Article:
Bakelite process

What is Bakelite process?

Phenol alcohol, also known as orthohydroxy benzyl alcohol, oxybenzylalcohol, or saligenin, was first isolated by Piria in 1843. When heated, it can be converted into a resin known as “saliretins.”

The reaction between phenol and aldehyde was first reported by von Baeyer (Nobel Prize in Chemistry 1905) in 1872, who used an iron pressure cooker he invented, called a “bakelizer,” which resulted in a sticky substance he dismissively called “Schmiere.”

The actual reaction between formaldehyde and phenol was independently studied by Manasse and Lederer in 1894, after formaldehyde became a commercial product. In Manasse’s method, phenol was treated with an equivalent of strong alkali base in aqueous solution for several days until the odor of formaldehyde disappeared. In Lederer’s method, phenol was heated with weak base until the reaction was complete.

Bakelite process - Backeland - general reaction scheme
Bakelite process

Bakelite process - general reaction scheme
Bakelite process

As a result, the reaction of phenol and formaldehyde under basic conditions is known as the Manasse-Lederer reaction. The resulting products, known as “shellac substitutes,” are soluble in alcohol, acetone, and alkaline hydroxide and melt on heating, resolidifying after cooling. This heating and melting can be repeated indefinitely.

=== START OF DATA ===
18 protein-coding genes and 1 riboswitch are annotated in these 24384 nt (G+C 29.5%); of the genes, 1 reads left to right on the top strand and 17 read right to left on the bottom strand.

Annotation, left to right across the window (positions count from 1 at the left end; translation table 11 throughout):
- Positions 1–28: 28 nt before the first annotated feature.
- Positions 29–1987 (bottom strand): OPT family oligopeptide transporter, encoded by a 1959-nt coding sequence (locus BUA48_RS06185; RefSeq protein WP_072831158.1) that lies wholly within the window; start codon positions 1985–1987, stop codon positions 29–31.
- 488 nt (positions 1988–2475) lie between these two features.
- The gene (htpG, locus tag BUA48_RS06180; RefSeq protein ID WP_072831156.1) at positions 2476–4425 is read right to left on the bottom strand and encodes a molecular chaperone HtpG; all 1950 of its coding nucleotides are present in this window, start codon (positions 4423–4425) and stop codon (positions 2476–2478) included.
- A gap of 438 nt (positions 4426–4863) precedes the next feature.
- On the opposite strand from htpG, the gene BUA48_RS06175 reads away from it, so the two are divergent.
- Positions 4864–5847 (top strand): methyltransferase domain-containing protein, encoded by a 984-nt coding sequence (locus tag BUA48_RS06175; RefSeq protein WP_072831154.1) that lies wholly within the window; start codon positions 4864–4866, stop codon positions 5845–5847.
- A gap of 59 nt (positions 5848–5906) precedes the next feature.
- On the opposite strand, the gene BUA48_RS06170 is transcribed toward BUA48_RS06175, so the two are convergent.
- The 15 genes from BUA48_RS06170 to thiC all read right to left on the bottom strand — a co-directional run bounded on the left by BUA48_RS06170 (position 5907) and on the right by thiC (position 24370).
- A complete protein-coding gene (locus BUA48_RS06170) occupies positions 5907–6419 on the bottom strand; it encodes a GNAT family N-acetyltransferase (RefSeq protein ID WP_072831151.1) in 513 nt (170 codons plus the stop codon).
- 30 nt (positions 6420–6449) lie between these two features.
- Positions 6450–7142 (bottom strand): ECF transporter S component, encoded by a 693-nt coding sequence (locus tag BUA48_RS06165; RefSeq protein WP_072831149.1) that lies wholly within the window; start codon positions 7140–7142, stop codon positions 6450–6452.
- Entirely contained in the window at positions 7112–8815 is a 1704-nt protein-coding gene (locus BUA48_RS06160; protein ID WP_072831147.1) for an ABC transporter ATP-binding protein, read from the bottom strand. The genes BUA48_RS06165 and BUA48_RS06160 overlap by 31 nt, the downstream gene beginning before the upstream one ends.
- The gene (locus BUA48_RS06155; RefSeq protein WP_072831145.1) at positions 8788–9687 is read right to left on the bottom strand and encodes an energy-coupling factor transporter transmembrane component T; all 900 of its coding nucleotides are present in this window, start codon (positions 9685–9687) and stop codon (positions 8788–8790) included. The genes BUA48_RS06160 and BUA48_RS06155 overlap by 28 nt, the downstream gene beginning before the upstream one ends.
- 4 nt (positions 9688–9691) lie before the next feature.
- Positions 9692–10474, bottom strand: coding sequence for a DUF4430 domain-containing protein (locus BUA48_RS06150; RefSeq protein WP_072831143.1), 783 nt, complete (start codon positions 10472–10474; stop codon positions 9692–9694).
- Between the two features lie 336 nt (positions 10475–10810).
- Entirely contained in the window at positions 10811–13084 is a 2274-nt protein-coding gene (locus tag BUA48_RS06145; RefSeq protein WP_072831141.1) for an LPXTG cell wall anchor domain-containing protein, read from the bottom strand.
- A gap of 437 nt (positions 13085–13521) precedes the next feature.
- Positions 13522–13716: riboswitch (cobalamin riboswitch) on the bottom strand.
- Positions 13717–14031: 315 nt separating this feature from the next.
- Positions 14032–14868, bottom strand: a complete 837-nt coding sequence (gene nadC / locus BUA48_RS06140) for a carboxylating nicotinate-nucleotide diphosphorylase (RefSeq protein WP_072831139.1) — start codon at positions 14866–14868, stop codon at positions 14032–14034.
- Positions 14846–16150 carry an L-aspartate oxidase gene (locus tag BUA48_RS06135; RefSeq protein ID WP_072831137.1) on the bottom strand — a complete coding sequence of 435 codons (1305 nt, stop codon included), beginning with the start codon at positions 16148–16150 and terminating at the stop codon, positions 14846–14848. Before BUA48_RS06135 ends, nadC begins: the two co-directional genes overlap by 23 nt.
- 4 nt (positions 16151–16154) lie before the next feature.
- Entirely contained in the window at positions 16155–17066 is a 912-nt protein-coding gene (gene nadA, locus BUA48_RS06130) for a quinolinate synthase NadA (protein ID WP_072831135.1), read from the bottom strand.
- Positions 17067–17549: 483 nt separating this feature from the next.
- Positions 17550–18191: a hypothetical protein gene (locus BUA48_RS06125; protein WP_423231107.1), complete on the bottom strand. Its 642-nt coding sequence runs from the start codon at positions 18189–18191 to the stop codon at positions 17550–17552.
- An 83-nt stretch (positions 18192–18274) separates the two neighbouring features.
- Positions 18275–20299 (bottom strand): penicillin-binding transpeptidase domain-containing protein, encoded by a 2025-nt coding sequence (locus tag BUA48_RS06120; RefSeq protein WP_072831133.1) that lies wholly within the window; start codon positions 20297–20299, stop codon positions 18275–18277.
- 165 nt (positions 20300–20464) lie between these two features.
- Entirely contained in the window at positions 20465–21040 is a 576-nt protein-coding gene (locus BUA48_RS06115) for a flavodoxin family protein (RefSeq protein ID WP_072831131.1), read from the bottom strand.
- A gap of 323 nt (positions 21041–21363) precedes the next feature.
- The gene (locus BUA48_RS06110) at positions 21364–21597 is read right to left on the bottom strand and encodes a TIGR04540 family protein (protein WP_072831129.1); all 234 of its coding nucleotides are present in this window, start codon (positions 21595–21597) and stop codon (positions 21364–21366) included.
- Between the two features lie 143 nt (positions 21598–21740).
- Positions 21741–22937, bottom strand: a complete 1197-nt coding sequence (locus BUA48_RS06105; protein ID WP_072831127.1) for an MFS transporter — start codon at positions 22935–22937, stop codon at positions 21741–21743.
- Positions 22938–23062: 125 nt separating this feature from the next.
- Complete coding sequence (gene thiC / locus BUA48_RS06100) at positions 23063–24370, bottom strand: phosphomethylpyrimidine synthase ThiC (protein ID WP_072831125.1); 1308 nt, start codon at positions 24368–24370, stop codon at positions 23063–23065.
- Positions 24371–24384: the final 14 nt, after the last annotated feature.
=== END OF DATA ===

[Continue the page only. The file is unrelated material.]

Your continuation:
Baekeland developed a process to make phenolic thermosetting resin from phenol and formaldehyde in 1909, using an apparatus that provided external pressure to balance the internal pressure. Formaldehyde was heated with an excess of phenol and an acid condensing agent to form fusible, soluble resins.

The process consists of three phases.

  • The product from the first phase, called the initial condensation product, is designated Bakelite A. At ordinary temperatures, Bakelite A may be liquid, viscous, pasty, or solid and is soluble in alcohol, acetone, phenol, and NaOH solution.
  • The product from the second phase, the intermediate condensation product, is designated Bakelite B. It is solid at all temperatures and is insoluble in all solvents but may swell in acetone, phenol, or terpineol. It softens during heating and becomes elastic but does not melt and becomes hard and brittle upon cooling.
  • The product from the third phase is called the final condensation product, or Bakelite C. It is infusible, insoluble in all solvents, and indifferent to ordinary acids and alkaline solutions. Other properties of Bakelite C include poor conductivity of heat and electricity and excellent thermal stability.

The process to make Bakelite is referred to as the Bakelite process, and Bakelite is the trademark of oxybenzylmethylen-glycolanhydride.